. we see an energy prices up. so we see an uptick for brent. point when these oil prices continue to uptick. it will get to a point where people will start thinking about inflation. perhaps what it could mean for growth ahead. for gold, one point three percent, we are now at $1343. a $150 gain so far. north korea, when that happens, we usually get an uptick along the south korean defense plays. naver corp, two percent down after gains last week. i will be back later on. john, back to you. j.crewican fashion has -- has friends in very hype very high places. and may have a new owner. >> that is the country trading in the japanese trading session. they may acquire j.crew for a deal valued at the $5 billion. really looking to make inroads in the u.s. unwilling to grow and expand overseas. they want to be the world's largest clothing retailer. so they are betting on scoop-neck tees and cardigans. the bigs fan is michelle obama the united states. she loves them. i love -- i wear some j.crew j.crew -- i wear some clothing. it is hard to buy it here. leonard green has been the guy behind
this is a tiny economy and russia is a third world economy for its energy sector but the point is -- bob, let me go to you. the point is europe could get involved, natural gas shutdowns could get involved and these kinds of tensions have a way of rippling through. i like this reuters announcement, i'm going to assume it's true. i like the sound of it. the stock market may not like the sound of it because it's the united states being tough and kind of in your face to putin. let's face it, bob, putin's thugs have taken over the sovereign state of crimea, ended the legislature, ended the prime minister and therefore we've got to do something about that. >> correct. forget these statistics. the ukraine is one quarter of one percent of whatever. 1997, larry, i was down on the floor of the new york stock exchange when the tide bot collapsed and nobody was saying that tie land was an important part of the economy but the ripple effects around the world were felt in other economies. it's the butterfly wings in africa that causes storms in the united states. >> it was the anchovies off the coast of peru.
are under way. they can develop alternative energy supplies, including fracking. including as the united states becomes an energy exporter, there are alternative sources there in the future and sources -- the inauguration of of the new pipeline project from the caspian sea which will be a new route for gas supplies into europe, not passing through russia, not from russia. this infrastructure will take time to develop but it is important to do so. the world is becoming increasingly unstable. this latest example to world peace is the classic case in my view. will the foreign secretary array with me -- agree with me that our country must rethink the funding of our armed forces to make sure we have the ships, the navy, the air force to me potential threats in the future. i am not hinting we should go to war on this case but it is a reminder we need to keep our defenses up. in an unstable world we do need to keep up our defenses, that is right. that is why this country is investing in some very sophisticated military projects for the future. as twotain the spending percent of our gdp on defen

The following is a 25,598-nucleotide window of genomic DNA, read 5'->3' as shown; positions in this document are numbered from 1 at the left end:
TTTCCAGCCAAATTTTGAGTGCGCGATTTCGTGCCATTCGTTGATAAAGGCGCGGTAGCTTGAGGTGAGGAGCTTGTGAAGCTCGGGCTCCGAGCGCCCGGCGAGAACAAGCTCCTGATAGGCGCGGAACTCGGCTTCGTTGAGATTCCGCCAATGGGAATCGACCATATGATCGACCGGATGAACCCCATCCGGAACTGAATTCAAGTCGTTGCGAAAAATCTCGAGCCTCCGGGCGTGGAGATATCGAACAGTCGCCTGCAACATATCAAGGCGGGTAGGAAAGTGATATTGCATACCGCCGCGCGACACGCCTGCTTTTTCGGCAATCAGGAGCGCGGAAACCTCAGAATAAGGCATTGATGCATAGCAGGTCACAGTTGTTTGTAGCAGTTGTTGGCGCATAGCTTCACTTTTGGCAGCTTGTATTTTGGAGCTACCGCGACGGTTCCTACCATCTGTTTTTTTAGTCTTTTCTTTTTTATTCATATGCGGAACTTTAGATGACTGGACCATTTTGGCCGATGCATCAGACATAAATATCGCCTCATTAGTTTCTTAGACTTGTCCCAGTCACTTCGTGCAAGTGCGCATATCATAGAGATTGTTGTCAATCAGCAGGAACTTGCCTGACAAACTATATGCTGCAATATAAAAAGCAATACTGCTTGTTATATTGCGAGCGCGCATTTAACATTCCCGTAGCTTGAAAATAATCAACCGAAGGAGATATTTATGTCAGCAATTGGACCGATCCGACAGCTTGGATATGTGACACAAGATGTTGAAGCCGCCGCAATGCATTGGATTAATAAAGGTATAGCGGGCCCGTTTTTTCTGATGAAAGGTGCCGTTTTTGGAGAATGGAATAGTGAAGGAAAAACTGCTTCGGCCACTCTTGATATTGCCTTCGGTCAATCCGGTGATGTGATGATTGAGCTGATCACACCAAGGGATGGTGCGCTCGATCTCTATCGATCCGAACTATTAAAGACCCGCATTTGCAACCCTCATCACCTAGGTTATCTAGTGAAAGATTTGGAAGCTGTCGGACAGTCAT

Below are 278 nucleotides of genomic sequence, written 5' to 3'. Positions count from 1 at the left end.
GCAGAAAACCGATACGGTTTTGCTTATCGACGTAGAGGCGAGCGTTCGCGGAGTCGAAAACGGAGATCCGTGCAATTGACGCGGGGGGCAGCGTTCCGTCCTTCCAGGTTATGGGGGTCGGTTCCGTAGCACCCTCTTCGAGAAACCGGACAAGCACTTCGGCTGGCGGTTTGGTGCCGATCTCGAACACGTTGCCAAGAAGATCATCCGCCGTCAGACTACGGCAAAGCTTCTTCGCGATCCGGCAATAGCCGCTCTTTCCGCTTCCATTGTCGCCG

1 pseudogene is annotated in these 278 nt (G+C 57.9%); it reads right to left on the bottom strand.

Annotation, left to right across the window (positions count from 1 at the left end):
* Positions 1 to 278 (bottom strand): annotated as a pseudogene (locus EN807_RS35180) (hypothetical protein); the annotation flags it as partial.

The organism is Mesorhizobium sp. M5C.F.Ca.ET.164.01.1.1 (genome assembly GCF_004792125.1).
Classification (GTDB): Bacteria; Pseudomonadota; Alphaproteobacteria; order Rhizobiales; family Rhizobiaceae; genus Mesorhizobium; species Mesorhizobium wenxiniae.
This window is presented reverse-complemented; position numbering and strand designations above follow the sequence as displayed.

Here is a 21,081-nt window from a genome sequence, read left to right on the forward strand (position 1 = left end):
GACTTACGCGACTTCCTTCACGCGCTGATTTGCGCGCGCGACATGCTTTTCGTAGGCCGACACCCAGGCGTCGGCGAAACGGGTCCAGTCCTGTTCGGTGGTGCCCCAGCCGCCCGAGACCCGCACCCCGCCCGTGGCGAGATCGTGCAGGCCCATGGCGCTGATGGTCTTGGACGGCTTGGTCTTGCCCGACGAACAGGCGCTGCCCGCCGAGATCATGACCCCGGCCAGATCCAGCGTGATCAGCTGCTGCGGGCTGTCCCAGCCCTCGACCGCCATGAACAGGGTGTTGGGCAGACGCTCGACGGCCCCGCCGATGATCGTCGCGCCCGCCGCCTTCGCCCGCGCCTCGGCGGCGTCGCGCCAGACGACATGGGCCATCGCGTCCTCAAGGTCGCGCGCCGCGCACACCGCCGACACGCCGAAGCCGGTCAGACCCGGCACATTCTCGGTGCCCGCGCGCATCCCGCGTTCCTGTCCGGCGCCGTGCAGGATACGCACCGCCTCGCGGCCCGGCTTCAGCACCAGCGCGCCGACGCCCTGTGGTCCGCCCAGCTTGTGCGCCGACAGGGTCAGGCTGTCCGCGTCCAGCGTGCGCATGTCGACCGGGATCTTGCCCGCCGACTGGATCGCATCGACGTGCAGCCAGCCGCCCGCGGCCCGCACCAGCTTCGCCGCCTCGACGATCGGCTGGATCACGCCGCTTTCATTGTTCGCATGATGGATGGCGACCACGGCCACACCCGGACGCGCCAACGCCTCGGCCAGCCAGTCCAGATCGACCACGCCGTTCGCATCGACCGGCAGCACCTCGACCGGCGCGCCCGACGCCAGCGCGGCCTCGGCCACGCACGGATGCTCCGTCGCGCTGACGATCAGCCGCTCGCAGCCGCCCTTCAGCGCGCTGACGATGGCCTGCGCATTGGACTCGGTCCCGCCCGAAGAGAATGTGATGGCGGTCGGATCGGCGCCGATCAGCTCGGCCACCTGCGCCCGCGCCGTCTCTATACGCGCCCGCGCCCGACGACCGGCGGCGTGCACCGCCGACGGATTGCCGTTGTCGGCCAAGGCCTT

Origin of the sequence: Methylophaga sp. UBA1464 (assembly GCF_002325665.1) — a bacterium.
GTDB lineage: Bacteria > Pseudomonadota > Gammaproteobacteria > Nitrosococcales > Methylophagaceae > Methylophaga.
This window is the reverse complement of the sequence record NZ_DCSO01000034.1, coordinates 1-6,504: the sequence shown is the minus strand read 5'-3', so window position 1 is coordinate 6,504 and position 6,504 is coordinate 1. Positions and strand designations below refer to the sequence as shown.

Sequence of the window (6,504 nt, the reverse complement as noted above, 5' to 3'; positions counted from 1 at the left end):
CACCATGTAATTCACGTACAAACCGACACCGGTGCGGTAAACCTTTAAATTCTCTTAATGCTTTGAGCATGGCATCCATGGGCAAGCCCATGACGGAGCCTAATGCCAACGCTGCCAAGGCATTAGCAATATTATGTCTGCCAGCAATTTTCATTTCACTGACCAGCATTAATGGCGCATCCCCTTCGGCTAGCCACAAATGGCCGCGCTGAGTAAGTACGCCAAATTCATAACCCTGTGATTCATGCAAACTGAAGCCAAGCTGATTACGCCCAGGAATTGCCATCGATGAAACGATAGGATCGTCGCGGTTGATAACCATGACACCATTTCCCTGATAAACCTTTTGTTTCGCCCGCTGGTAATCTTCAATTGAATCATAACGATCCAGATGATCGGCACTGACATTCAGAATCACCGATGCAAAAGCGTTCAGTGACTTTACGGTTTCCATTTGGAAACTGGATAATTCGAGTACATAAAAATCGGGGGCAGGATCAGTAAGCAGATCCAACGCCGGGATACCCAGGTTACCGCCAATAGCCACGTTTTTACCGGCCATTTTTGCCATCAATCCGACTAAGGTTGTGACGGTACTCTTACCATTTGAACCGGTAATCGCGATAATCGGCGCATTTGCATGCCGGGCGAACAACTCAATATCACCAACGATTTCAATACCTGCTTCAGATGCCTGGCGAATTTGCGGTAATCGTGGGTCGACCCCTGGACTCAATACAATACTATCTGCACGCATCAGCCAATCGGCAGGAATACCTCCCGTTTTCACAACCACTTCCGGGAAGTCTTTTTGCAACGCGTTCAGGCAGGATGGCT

, this will be a forum to show competing issues. but the republicans will offer general bills on taxes, trade, energy, regulatory curbs. pointing outl be the upbeat economic outlooks after all of these showdowns. >> we know congressional hearings on the budget begin ron wyden. what do you expect to hear on that? >> talking about leaving room for more priorities. heen is new to the panel and has his own ideas on tax policy. forum, it is a for them -- for airing out ideas. you will not see the senate democrats doing their own budget plan because they feel the agreement already put the spending caps in place. meanwhile, house republicans will have their plan pitted against their blueprints and that is the opening salvo, shall we say. >> house republicans met and talked about alternatives to the health care law and there is a bill scheduled on the house floor on the individual mandates. what about that bill and current republican strategy? they've moved away from just trying to repeal it. same effect of the bill they passed last year and they are giving relief from the overhaul and causing them to delay
the world. >>ali, shock wave to the energy prices? >> yes, oil prices, that is global, that rose 2%, $105s a barrel now and we are going to feel that at the pumps and the price natural gas in germany and uk jumped 10%. germany is an industrial power house and depends on natural gas for electricity and call coming from russia, 40% of the the natural gas coming from russia through the ukraine and that is not good news. this is not affecting u.s. natural gas. we don't want to see russia pushing europe back into a recession because we all know that hitting us all. >> what other aspects are you looking at? >> i am looking at a guy that bidding plumbing and manufacturing parts and he exports them and invests in a factory operation in crimea, and he's doing this for a while and i am going to talk to him about affecting his business so we are connected. >> thank you, ali and thank you. we have a response to the ukrainian crisis on social media. >> ukrainians are going online and expressing their feelings on what is happening in their crime. a woman is saying she wants peace, not war and take a loo